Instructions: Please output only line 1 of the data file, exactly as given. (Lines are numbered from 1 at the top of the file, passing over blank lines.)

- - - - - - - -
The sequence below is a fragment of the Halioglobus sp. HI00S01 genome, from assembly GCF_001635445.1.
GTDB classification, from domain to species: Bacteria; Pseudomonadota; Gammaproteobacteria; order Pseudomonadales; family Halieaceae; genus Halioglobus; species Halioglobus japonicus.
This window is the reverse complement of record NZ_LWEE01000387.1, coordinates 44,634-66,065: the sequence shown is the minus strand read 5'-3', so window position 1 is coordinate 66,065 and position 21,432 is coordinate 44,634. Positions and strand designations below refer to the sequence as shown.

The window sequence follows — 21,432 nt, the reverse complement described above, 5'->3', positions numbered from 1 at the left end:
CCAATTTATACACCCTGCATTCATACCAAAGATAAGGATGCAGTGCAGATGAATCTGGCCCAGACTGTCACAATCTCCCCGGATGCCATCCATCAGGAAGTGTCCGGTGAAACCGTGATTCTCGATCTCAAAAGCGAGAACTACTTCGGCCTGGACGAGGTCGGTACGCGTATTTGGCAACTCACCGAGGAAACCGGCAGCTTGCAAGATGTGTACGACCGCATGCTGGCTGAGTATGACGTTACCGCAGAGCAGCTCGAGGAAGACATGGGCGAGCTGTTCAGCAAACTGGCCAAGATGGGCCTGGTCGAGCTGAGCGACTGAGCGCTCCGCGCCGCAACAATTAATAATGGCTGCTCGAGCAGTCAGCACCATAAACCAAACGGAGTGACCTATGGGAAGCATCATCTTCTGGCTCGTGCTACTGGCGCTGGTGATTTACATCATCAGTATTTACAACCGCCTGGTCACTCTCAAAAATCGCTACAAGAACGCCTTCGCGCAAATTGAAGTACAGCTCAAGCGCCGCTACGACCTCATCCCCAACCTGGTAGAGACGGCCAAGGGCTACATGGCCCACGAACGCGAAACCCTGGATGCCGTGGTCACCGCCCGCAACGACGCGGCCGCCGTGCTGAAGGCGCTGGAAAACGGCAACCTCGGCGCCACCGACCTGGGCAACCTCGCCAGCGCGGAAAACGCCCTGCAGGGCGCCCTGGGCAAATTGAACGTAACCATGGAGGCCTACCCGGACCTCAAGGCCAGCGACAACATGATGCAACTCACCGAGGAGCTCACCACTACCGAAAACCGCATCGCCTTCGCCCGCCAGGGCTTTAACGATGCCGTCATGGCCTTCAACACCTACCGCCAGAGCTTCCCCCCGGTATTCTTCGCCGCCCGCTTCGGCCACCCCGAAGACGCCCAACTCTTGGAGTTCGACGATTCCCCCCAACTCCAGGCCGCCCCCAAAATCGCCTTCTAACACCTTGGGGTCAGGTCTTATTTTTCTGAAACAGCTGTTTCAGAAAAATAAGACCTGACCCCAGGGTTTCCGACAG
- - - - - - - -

The sequence below is a fragment of the Halioglobus sp. HI00S01 genome, from assembly GCF_001635445.1.